I discovered this one morning a few months ago, when I was walking with Dempsey near downtown. Down the street was a homeless man, sitting on the curb. My gut instinct was to cross the street and avoid the man, but with the heavy traffic that day, crossing the street wasn't an option. I told Dempsey to pick up the pace, with the intention of walking quickly by.
Being a sucker for anyone who compliments Dempsey, I stopped and explained that Dempsey was in training to be a service dog. Dempsey sat politely at my heel, wagging his tail.
“Dempsey seems like a really smart dog,” the man replied. “I know I'm not supposed to pet him, but he sure is beautiful.”
The man beamed with joy. “I'd love to!”
Dempsey was still politely sitting at my side, but as soon as I said “Release,” he dashed towards the man and gave him a snuggle.
The man buried his face in Dempsey's neck and gave him a big hug. “Dempsey reminds me of my old dog, Rocky” he said. As he petted Dempsey, he explained that the first thing he did after coming home from Vietnam was to get Rocky, who always woke him up from his nightmares by kissing him. Rocky was a matchmaker, too: The man met his wife, he said, when Rocky ran off at the park to greet her.
With Rocky's help, the man had put his life back together after Vietnam. He got married, bought a house, and had a baby.
Then came what he called the worst day of his life. His young son had forgotten to close the gate to the backyard, and Rocky ran off. He said he knew it was bad news when he heard a car screeching to a halt outside. The man ran outside to find Rocky in the street, blood pouring from his mouth. He died right there, in the man's arms.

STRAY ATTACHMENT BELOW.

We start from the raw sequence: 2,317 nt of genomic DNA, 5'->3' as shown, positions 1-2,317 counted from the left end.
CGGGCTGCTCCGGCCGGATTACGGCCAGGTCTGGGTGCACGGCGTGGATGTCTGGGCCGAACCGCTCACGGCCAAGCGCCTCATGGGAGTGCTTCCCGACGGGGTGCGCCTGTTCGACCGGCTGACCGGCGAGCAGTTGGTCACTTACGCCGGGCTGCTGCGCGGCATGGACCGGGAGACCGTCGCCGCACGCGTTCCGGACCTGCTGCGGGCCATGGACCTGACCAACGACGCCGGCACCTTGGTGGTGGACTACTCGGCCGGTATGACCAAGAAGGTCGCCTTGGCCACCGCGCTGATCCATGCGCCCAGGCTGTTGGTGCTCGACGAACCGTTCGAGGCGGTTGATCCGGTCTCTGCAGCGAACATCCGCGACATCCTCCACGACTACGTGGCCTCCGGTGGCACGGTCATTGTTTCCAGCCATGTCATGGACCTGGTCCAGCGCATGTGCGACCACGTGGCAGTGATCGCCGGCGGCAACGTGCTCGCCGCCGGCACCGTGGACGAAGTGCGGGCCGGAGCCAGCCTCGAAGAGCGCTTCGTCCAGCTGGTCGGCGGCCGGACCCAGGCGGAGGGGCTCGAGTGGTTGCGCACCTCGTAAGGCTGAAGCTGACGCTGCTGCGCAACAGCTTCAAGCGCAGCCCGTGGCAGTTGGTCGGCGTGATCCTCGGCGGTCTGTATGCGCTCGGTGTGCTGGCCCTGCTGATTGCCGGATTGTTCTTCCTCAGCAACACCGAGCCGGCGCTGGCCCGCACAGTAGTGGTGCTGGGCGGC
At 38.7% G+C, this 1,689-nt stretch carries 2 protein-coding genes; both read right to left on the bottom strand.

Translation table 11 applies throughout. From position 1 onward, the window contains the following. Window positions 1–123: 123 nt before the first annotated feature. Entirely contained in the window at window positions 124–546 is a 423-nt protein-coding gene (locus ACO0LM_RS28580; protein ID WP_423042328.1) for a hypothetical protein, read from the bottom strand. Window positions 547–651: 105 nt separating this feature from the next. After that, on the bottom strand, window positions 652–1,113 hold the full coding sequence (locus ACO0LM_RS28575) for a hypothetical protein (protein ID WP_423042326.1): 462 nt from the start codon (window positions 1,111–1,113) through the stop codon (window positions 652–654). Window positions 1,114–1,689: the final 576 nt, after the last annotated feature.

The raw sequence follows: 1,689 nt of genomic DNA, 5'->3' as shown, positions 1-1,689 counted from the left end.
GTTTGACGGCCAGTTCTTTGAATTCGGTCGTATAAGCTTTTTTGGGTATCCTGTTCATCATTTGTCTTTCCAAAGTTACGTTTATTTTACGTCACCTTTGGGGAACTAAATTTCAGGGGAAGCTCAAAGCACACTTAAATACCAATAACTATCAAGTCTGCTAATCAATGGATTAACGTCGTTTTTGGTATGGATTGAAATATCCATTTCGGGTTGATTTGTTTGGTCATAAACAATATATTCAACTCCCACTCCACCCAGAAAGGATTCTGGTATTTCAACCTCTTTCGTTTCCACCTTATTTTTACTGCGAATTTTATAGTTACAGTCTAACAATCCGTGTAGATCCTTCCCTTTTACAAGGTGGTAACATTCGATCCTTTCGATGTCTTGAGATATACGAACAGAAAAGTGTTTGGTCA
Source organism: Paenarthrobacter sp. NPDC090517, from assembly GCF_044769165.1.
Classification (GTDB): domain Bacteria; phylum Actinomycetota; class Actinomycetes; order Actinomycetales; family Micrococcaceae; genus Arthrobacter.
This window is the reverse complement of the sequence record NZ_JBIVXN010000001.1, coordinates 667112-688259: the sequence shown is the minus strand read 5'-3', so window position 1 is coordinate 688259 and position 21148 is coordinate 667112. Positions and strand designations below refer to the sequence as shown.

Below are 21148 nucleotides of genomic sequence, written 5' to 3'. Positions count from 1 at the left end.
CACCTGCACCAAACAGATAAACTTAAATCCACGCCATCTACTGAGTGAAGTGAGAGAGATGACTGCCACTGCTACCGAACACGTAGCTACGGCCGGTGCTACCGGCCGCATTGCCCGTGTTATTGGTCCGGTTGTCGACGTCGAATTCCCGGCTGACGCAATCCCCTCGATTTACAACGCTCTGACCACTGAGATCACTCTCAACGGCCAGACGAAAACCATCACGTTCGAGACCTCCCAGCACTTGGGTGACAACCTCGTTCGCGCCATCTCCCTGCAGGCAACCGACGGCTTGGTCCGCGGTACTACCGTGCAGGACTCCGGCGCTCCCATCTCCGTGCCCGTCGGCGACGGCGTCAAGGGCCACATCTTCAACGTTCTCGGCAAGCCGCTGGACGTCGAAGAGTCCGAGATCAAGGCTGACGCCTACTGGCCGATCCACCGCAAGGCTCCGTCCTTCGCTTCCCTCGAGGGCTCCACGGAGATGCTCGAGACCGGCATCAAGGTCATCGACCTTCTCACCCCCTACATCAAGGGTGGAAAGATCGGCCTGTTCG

The man didn't finish the story, but I imagine that day was the start of the downward spiral that led him to living alone, on the street. He was crying, and Dempsey was right at his side, wiping away his tears with big doggie kisses.
“I'm so sorry,” I said, knowing how empty those words must sound. I just stood there, watching Dempsey comfort the man. It shamed me to realize that my dog is a better person than I am: a more perceptive judge of character, more attentive to others' needs, more generous with his love.
“Well, I guess I should let you guys go on your walk.” He looked at Dempsey, who was sitting perfectly still, looking back at him. “Dempsey, you're an angel on earth. You're going to change somebody's life.”
Dempsey was sitting politely, wagging the tip of his tail. “Wait a sec,” the man said. He reached into his pocket, pulled out a $20 bill, and offered it to me. “Dempsey's a great dog. Go buy him a steak.”
I was dumbstruck. I've had countless homeless people ask me for money, but never in my life had a homeless person offered me money. “Oh, I can't,” I stammered.
“Look,” the man said, “I'm an alcoholic.” He nodded towards the liquor store across the street. “As soon as that store opens, I'm just going to buy some booze. Do me a favor and buy Dempsey a steak for me.”
Now, I've studied philosophy at the graduate level, but I can tell you that when you're on the street, trying to decide whether you should take money from a homeless man who says he'll only use the money to hurt himself, all the fancy talk about categorical imperatives and utility maximization means absolutely nothing. I had no idea what to do.
“Ok,” the man said skeptically. He put the money back in his pocket, and looked again at Dempsey. “God bless you, Dempsey. You're very special. Now go change someone's life!” Then the man looked at me. “And God bless you, too, for training him.” He was smiling now, and I knew he meant it.